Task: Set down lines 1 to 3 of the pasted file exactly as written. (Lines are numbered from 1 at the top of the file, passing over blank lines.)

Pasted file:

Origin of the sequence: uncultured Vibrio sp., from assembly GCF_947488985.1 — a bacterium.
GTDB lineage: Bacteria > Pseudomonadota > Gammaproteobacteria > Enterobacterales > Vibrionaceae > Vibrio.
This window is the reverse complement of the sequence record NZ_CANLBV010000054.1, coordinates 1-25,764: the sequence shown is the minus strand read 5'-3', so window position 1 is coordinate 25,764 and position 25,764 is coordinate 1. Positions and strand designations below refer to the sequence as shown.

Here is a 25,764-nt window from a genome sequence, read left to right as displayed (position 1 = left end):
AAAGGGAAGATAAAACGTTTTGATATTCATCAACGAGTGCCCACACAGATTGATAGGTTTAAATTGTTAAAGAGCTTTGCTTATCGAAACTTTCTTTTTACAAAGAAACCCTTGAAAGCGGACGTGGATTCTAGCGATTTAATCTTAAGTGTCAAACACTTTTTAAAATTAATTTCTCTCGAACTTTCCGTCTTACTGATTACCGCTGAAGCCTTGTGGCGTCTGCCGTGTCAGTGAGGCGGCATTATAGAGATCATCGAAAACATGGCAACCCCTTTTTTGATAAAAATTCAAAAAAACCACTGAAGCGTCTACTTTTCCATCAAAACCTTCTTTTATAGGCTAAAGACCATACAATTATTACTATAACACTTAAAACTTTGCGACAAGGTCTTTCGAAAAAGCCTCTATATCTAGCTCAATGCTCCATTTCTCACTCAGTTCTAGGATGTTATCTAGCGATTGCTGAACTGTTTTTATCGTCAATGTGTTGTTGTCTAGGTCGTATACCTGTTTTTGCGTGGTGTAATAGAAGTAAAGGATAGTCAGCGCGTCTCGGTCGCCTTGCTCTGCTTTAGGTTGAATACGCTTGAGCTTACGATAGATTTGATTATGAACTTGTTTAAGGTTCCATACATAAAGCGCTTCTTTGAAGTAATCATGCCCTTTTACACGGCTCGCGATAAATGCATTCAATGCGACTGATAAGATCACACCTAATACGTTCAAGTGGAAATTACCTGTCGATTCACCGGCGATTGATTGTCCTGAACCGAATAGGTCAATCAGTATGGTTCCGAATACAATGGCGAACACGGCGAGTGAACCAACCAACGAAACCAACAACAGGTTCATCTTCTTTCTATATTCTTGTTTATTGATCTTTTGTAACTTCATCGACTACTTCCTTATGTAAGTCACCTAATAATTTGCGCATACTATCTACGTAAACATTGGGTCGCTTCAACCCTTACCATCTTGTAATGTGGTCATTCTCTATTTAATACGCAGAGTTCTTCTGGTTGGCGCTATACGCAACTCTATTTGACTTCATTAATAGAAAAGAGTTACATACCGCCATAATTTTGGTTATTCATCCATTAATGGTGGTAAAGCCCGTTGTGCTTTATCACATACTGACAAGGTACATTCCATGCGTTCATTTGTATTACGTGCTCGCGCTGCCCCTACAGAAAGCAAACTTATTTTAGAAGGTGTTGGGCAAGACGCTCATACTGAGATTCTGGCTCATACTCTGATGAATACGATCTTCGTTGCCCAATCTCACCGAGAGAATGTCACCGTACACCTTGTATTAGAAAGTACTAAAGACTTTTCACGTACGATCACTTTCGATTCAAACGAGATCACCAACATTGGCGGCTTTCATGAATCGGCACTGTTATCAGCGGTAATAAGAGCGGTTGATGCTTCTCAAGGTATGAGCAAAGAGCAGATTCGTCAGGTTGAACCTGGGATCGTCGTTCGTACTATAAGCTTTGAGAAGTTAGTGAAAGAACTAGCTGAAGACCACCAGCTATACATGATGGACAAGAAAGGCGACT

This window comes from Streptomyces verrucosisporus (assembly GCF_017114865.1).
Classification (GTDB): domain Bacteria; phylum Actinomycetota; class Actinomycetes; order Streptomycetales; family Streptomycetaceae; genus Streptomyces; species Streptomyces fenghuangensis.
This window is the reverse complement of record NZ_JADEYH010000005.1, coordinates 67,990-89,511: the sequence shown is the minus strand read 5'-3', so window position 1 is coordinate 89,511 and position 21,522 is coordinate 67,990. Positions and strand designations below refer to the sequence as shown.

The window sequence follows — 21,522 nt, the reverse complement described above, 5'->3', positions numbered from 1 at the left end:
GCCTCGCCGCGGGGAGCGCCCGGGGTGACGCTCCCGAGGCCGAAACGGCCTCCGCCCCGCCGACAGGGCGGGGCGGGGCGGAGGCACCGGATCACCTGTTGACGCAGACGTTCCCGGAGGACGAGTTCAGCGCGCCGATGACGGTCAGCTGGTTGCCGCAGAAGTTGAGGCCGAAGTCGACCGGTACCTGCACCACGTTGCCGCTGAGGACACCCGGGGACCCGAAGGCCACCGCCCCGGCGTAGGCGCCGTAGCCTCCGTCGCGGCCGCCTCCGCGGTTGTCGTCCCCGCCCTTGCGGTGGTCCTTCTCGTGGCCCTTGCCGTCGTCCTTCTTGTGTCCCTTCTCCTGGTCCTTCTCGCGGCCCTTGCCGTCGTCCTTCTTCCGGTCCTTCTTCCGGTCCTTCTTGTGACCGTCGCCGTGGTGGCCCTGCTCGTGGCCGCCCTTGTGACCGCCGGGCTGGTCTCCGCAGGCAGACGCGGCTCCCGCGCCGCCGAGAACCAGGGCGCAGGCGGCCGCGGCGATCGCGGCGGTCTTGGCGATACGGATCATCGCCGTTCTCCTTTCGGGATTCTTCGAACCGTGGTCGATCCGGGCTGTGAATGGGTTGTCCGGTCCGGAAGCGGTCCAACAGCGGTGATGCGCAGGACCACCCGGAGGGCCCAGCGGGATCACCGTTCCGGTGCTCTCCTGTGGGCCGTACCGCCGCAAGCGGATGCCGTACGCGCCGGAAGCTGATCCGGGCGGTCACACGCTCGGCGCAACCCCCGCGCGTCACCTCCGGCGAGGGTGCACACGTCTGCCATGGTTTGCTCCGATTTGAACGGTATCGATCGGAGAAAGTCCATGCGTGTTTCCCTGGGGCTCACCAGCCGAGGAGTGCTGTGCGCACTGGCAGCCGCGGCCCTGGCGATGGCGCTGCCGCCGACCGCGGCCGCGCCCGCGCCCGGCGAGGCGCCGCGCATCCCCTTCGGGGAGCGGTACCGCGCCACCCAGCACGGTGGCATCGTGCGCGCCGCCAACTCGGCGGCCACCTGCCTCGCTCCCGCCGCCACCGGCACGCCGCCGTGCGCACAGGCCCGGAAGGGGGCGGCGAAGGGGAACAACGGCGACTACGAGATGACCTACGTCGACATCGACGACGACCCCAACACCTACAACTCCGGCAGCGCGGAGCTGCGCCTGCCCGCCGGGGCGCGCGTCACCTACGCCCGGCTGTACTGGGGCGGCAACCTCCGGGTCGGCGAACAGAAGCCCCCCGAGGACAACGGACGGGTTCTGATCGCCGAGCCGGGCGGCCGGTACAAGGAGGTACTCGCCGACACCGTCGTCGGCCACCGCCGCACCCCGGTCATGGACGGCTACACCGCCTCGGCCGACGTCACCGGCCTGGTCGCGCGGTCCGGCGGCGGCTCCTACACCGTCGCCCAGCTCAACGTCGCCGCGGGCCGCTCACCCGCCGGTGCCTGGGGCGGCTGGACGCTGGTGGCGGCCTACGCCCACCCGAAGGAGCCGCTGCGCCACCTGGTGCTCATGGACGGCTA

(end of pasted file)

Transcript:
Origin of the sequence: uncultured Vibrio sp., from assembly GCF_947488985.1 — a bacterium.
GTDB lineage: Bacteria > Pseudomonadota > Gammaproteobacteria > Enterobacterales > Vibrionaceae > Vibrio.
This window is the reverse complement of the sequence record NZ_CANLBV010000054.1, coordinates 1-25,764: the sequence shown is the minus strand read 5'-3', so window position 1 is coordinate 25,764 and position 25,764 is coordinate 1. Positions and strand designations below refer to the sequence as shown.